Study Finds That These Kinds Of People Are More Likely To Experience Sexual Assault

If you’re a millennial, chances are good that, at some point or another, an adult has lectured you for something having to do with hookup culture. You know, that thing that, if you listen to every trend piece the New York Times has ever written, only young adults do and only young adults are responsible for answering for?


Yeah. You know about it. But, as it turns out, hookup culture has roots in a lack of sexual education, and actually has far more serious consequences that go beyond a casual hookup here and there. According to a new study from the Harvard Graduate School of Education, teens who don’t receive adequate sexual education are more likely to experience sexual assault.

The study, which surveyed 3,000 teens and young adults from different parts of the United States, as well as adults in leadership roles for kids and teens such as parents, teachers, coaches, and counselors, found that older adults are quick to place the blame on young adults for engaging in oft-maligned “hookup culture,” but a good deal of responsibility for creating hookup culture actually lies with adults who are reluctant to discuss sex and relationships with children. This means that they fail to prepare their children for healthy, caring romantic relationships, and, most disconcertingly, do very little to deal with “pervasive misogyny and sexual harassment” that affects kids and adults.


Breaking it down by numbers, 87 percent of women age 18 to 25 reported being sexually harassed at some point in their lives, but 76 percent of the overall respondents had never had a discussion with their parents about how to avoid sexually harassing others. 70 percent of the respondents also wished that they had received more information from their parents on the “emotional” aspect of relationships, including “how to have a more mature relationship” (38 percent), “how to deal with breakups” (36 percent), “how to avoid getting hurt in a relationship” (34 percent), or “how to begin a relationship”(27 percent). 60 percent of respondents wished they had received more guidance on the emotional aspect of relationships in school, too, but since most sexual education in schools is focused solely on abstinence or “disaster prevention,” it was uncommon to have learned that in school.

Of course, in many ways, all this means is that this is just another day that ends with “Y.” Millennials tend to get blamed for lots of things that are totally beyond their control, from buying avocado toast instead of houses to single-handedly bringing about the decline of breakfast cereal and fabric softener, so the results of this study don’t exactly come as a surprise. And, of course, pretending that unsavory topics like sexual harassment just don’t exist is only going to make it worse, so it’s also unsurprising that a lack of sex ed correlates with higher numbers of sexual assault. Still, the consequences of these findings are pretty grave. Being a part of a generation that gets blamed for not knowing how to deal with sexual assault, when the roots of it are something that has largely been caused by adults, is frustrating–and, of course, does not bode well for the future.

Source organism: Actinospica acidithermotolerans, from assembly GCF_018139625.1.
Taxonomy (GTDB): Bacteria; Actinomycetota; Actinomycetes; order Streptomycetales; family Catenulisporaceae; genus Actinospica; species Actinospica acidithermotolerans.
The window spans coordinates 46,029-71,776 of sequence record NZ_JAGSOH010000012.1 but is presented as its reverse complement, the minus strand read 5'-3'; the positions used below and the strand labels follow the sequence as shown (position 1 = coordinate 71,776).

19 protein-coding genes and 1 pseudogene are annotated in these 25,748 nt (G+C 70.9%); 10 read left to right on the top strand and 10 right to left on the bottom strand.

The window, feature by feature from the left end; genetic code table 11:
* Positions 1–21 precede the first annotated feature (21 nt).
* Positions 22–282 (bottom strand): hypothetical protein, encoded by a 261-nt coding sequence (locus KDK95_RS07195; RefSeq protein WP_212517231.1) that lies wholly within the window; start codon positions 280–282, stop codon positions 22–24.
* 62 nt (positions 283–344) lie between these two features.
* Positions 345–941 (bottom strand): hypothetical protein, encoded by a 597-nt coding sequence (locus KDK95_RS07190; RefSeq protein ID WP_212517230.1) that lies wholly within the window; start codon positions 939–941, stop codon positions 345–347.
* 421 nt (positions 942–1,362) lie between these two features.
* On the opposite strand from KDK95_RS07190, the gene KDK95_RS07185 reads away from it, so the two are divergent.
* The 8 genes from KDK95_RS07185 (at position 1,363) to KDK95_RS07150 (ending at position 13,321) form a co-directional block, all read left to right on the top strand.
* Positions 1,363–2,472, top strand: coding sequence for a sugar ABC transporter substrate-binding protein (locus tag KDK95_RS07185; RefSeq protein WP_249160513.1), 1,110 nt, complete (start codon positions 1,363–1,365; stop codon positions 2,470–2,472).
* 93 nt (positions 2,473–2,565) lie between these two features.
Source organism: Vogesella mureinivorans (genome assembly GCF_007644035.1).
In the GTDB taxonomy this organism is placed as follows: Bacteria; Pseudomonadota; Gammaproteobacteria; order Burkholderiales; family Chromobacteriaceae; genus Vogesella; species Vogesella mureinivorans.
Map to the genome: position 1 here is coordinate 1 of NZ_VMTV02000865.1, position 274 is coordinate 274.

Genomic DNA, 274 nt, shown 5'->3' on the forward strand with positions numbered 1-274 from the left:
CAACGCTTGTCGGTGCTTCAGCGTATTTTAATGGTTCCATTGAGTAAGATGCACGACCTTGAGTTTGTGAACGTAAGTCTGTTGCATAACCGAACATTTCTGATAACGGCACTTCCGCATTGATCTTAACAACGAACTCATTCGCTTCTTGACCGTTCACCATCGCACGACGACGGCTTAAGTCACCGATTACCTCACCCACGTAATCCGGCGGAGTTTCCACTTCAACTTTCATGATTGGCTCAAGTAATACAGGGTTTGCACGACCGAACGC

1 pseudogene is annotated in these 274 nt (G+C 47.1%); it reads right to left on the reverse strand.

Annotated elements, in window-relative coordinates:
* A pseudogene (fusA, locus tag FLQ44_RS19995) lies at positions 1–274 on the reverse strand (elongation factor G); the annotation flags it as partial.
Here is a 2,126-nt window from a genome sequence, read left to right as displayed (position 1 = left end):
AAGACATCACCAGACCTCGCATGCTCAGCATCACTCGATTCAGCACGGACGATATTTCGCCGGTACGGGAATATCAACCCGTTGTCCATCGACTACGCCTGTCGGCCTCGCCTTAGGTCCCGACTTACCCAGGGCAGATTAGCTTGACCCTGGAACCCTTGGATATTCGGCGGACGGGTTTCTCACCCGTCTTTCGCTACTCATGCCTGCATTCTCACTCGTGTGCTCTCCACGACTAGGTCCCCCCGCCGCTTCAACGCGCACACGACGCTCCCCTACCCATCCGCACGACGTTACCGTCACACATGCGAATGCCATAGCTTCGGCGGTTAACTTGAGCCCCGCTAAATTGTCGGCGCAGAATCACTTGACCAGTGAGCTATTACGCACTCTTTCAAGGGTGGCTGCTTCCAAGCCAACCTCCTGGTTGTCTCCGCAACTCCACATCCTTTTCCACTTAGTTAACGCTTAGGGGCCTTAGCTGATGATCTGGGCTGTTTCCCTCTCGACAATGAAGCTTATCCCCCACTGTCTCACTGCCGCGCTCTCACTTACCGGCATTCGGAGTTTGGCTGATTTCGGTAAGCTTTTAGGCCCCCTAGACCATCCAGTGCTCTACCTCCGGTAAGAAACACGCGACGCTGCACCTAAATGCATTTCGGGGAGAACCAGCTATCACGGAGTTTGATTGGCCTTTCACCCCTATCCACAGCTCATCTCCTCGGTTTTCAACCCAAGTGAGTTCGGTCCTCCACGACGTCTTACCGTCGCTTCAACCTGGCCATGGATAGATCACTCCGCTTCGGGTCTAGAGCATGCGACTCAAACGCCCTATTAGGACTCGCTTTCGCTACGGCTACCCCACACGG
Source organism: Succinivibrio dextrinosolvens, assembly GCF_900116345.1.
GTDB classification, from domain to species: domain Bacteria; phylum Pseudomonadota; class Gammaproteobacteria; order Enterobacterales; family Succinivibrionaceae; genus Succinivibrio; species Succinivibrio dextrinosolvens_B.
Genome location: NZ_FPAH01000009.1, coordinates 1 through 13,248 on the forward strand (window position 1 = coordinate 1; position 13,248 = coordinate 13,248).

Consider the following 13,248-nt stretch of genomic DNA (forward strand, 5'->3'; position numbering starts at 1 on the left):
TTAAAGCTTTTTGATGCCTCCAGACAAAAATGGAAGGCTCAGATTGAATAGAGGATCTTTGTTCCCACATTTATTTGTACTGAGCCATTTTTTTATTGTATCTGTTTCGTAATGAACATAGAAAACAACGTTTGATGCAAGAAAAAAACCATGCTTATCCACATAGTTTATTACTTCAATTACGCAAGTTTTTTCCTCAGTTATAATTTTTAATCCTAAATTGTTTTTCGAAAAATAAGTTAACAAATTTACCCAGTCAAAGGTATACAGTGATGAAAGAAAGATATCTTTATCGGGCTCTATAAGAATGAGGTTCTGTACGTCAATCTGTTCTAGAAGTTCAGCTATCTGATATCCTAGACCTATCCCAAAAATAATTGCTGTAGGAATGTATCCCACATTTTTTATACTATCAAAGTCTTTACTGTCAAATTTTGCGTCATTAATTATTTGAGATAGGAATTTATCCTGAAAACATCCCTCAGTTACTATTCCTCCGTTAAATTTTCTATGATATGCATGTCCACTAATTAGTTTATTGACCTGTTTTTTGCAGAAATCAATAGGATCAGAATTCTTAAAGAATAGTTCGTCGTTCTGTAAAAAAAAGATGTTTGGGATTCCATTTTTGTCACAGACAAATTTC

To be clear, this doesn’t mean that you are automatically going to experience sexual assault if you like having casual hookups. It also doesn’t mean that a young person who sexually assaults someone else is blameless simply because their parents or teachers never told them explicitly not to sexually assault people. But what it does mean is that rape culture, institutionalized sexual harassment, and relationship abuse are likely to keep getting worse unless sexual education programs with comprehensive sections on sexual assault and consent are implemented in schools. So, for now? Educate yourself on sexual assault (the study from Harvard is a good place to start) so you can help educate your peers, too. And adults too, because, uh, apparently they need it .

If you or a loved one has experienced sexual assault, call the National Sexual Assault Hotline at 1-800-656-4673.

Were you surprised by this study? Why or why not? Let us know in the comments!

You can reach the author, Sara Hendricks, on Twitter and Instagram.


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